The federal government on Friday announced new funding to fix Montreal's Champlain Bridge as concerns mount it is at risk of collapse.
Conservative Senator Larry Smith said $158 million will be spent on a major repair and maintenance program for the Champlain Bridge, a six-kilometre-long span crossing the Saint Lawrence River between Montreal and its south shore suburbs.
The new funding is on top of $212 million in federal funds announced in 2009.
On Friday, Montreal's La Presse newspaper cited two leaked engineering reports prepared for a federal bridge agency that suggest sections of the structure are in a severe state of deterioration that will progress exponentially.
The report concludes that a partial or complete collapse of the span should not be ruled out.
Smith said the new money will reinforce the bridge and ensure it is safe for the 60 million vehicles that travel on it every year.
'The No. 1 priority is to ensure that our existing structure is stable.' — Larry Smith, Conservative senator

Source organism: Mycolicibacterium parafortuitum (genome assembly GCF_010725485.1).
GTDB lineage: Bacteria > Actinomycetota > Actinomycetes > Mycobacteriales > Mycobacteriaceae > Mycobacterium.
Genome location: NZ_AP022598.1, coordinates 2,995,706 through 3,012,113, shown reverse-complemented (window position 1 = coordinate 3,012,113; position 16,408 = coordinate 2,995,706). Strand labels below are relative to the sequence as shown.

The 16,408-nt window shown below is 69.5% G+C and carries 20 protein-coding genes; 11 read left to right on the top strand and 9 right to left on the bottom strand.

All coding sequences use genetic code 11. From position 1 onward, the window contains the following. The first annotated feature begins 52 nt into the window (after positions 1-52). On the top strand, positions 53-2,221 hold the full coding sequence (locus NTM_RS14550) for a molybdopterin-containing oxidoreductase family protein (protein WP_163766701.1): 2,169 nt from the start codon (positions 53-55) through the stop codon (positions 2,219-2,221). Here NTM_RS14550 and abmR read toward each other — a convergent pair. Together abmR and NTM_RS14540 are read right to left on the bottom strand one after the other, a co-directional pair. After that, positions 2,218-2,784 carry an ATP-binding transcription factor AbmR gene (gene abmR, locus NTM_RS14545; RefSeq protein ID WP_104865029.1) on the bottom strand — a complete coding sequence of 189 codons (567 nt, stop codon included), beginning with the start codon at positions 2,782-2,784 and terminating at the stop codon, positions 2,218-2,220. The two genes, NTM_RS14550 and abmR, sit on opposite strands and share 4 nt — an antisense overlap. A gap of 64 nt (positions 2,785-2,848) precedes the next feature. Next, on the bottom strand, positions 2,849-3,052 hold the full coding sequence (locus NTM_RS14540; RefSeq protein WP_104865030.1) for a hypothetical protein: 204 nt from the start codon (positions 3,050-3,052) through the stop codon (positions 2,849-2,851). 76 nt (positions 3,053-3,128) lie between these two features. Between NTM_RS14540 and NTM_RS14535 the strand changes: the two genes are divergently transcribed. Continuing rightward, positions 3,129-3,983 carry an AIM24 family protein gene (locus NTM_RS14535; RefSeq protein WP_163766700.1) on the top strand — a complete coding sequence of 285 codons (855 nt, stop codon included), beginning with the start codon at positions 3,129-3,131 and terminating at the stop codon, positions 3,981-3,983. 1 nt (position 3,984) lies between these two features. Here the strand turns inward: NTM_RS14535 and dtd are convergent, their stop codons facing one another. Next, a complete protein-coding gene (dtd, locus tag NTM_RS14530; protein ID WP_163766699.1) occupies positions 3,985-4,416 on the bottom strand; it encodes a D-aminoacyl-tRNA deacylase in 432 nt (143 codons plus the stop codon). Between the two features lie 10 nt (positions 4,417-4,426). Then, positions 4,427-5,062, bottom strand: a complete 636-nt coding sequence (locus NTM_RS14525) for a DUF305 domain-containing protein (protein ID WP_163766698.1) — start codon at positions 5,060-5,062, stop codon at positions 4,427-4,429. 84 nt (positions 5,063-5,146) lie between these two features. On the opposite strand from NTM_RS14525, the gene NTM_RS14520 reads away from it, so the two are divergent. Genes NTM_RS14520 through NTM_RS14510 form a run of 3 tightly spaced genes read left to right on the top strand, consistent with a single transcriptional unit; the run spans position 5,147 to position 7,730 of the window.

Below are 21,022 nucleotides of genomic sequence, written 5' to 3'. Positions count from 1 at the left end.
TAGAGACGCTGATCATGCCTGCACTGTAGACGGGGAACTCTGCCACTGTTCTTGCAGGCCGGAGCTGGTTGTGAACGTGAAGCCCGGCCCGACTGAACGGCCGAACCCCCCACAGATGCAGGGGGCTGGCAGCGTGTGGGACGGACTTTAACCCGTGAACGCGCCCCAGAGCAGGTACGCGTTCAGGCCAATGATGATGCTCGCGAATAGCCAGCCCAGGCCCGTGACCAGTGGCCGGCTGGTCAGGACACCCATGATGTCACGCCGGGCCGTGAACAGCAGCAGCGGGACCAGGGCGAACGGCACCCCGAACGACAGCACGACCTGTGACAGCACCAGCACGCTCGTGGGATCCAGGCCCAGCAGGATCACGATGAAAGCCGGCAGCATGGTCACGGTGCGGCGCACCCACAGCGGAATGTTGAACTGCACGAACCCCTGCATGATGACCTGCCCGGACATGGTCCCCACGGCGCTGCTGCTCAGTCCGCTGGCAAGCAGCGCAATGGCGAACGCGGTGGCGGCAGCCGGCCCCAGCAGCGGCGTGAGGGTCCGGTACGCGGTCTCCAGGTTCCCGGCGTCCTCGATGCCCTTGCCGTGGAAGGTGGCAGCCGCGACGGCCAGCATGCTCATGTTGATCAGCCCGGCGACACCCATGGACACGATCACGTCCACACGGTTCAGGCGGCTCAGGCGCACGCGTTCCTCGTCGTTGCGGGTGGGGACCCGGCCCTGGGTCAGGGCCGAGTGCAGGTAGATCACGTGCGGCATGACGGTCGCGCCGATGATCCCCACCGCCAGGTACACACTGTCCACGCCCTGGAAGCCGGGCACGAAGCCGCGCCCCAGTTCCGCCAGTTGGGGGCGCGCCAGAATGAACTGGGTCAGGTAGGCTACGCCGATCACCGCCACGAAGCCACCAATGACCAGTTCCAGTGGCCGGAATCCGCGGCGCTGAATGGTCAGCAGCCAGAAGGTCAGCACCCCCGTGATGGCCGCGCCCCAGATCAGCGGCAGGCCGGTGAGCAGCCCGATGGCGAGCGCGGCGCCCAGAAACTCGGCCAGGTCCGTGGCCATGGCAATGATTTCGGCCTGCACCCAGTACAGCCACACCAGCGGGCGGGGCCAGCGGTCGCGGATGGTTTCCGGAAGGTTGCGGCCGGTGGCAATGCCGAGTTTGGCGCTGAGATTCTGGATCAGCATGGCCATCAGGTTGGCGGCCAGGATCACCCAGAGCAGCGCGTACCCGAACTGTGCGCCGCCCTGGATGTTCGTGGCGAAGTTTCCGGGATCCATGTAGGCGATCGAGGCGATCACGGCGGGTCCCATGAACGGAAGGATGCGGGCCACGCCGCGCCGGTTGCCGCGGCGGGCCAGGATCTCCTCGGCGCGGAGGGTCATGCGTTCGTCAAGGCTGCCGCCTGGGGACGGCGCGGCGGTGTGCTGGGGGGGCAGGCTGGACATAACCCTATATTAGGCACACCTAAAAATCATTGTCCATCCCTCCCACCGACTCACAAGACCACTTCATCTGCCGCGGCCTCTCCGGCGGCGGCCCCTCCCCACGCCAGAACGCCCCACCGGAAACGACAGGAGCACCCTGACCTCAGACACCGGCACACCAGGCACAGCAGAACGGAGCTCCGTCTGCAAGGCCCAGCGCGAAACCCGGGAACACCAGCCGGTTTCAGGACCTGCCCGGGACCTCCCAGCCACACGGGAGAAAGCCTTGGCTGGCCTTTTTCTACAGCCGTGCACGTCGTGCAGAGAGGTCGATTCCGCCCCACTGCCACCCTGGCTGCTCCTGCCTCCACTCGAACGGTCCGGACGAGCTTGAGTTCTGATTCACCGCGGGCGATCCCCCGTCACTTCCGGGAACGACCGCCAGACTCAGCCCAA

"The No. 1 priority is to ensure that our existing structure is stable," Smith told reporters at a news conference in Brossard at the south end of the bridge.
He said Ottawa is waiting for a final report from the Quebec Transport Ministry on the future of the bridge and if it should be replaced.
"Until then, the additional repair work will ensure the bridge can continue to safely carry the volume of traffic forecast," said Smith.
Opened to traffic in 1962, Champlain is Canada's busiest bridge.
Ottawa also announced $70 million for repair and maintenance of the Jacques Cartier Bridge on Friday.